Wrestling also quickly teaches youth wrestlers that nothing is guaranteed. Winning a tournament one weekend is a great accomplishment, but that has no bearing on success, or failure, come the next match or tournament.

    “It’s important to know that no matter how good you think you are, there is always someone out there ready to challenge you and give you all they have, so you need to be prepared,” says Justin DeCoteau, Kids Director for North Dakota USA Wrestling.

    What other values does wrestling teach? We take a look at some below:

    Accountability: One thing wrestling taught O’Sullivan was accountability. There is no one to blame or point fingers at. You have to look at yourself and ask, “What can I do better next time?”

    “Whether it is struggling in a match, or not preparing well and making weight, there is no finger pointing in wrestling,’ O’Sullivan says. “This is an incredible life skill.”

    Resilience: Studies show that grit and resilience are far greater predictors of success than things like IQ, O’Sullivan says. “Fighting to get off your back, when you are exhausted, and your opponent has the upper hand, is quite an opportunity to develop resilience,” he says.

    Importance of hard work: Regardless of what you do in life, relentless effort and hard work will drive you forward. “You don't last long in the wrestling room if you don’t show up and give it your all, and this is something that will stick with you the rest of your life,” O'Sullivan sys. “Once you have wrestled it all seems easy.”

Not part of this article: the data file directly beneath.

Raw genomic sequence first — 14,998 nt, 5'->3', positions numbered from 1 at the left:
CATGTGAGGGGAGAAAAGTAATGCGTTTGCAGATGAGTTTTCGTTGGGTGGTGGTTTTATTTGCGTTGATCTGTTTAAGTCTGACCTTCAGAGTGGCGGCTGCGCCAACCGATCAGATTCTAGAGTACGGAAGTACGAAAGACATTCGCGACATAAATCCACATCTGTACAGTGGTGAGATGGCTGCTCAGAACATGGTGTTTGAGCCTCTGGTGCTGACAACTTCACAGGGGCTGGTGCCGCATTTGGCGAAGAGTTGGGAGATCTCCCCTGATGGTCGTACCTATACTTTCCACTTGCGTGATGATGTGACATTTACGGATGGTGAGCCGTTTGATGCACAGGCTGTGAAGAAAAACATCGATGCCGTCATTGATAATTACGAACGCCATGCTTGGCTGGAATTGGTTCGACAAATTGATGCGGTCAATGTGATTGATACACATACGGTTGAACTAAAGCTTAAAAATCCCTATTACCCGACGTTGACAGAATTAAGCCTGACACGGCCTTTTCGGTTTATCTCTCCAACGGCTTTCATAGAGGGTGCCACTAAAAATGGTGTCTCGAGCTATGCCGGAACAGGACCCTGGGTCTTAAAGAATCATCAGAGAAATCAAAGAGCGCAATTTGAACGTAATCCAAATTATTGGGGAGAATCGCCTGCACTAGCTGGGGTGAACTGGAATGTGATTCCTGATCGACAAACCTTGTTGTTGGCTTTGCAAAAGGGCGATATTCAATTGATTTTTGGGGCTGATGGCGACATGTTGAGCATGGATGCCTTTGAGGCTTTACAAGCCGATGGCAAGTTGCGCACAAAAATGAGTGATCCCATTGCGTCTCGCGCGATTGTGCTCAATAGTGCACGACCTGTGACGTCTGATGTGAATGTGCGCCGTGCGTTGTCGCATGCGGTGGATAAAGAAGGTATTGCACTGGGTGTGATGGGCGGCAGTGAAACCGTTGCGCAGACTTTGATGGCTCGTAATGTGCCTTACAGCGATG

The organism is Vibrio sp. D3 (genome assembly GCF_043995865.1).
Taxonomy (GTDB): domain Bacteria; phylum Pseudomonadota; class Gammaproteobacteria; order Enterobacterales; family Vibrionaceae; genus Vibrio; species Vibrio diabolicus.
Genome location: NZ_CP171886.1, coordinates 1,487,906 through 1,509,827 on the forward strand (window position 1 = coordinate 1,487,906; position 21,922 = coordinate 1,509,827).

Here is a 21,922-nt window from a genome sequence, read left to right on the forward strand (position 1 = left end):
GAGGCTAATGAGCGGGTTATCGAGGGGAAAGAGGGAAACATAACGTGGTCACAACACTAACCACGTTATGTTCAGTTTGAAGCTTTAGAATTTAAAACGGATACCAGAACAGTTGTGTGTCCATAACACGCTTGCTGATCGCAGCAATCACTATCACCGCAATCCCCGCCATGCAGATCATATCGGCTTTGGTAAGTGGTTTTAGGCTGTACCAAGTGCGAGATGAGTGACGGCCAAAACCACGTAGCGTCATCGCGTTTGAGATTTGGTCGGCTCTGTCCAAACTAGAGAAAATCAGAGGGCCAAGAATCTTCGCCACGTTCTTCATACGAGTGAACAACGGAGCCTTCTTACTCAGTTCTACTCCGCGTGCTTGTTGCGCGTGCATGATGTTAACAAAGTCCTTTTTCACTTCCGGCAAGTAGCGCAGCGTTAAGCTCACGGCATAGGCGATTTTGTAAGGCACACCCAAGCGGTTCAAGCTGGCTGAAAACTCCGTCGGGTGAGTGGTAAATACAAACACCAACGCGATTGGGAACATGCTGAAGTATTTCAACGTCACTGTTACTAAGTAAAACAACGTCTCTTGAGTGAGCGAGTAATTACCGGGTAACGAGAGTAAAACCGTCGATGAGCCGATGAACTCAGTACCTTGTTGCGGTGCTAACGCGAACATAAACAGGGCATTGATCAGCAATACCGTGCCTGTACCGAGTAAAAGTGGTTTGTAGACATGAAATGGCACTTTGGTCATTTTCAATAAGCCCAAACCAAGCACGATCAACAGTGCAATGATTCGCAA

DeCoteau says wrestling instills these values:

    Teamwork/camaraderie: Wrestling is an individual sport, but kids who practice and compete together develop a bond and pull and root for each other. Wrestlers learn how to support others, and work together to achieve goals. For example, a practice partner can push his friend and teammate, helping both improve.

    “Youth wrestling provides a sense of camaraderie with other wrestlers from all ages,” DeCoteau says. “It teaches teamwork, but on the flipside it also teaches independence. Wrestling teaches youth about the values of working hard and the importance of setting goals, and working hard to achieve those goals. Like life, youth wrestling teaches kids that you get out of it what you put in. There are no easy ways to success, no shortcuts.”

    Good listening skills: “Good listening skills can take you a long way,” says DeCoteau. “If you listen in practice, listen to your coach, this will help you not only on the mat, but off the mat and in life.”

    Discipline: It starts with good listening skills. “Having to pay attention and follow directions for the period of a youth practice is huge for youth wrestlers, and that is the start of learning what it takes to be disciplined,” DeCoteau says.

    A focus on values, rather than winning, can produce better athletes and more complete competitors, says Jerry Concannon, owner and director of QuickSkills Soccer, a Pittsburgh-based soccer program providing instructional training and products for developing soccer players.

    “To be clear, both values and winning do matter, in a sense,” says Concannon, who holds coaching certifications from the United States Soccer Federation and the National Soccer Coaches Association of America, and is a Pennsylvania West coaching education and license instructor. “There’s a score at the end of the game. No one is playing to lose. It’s what you are focusing on that becomes important. Too often, however, we focus on the wrong thing.”

    Concannon elaborated: “Players and teams make commitments to goals and work to attain them because they are trying to compete and, ultimately, win. This creates an opportunity for great things to happen. Trying to win is the fabric of the sports experience, but should not be the sole emphasis.”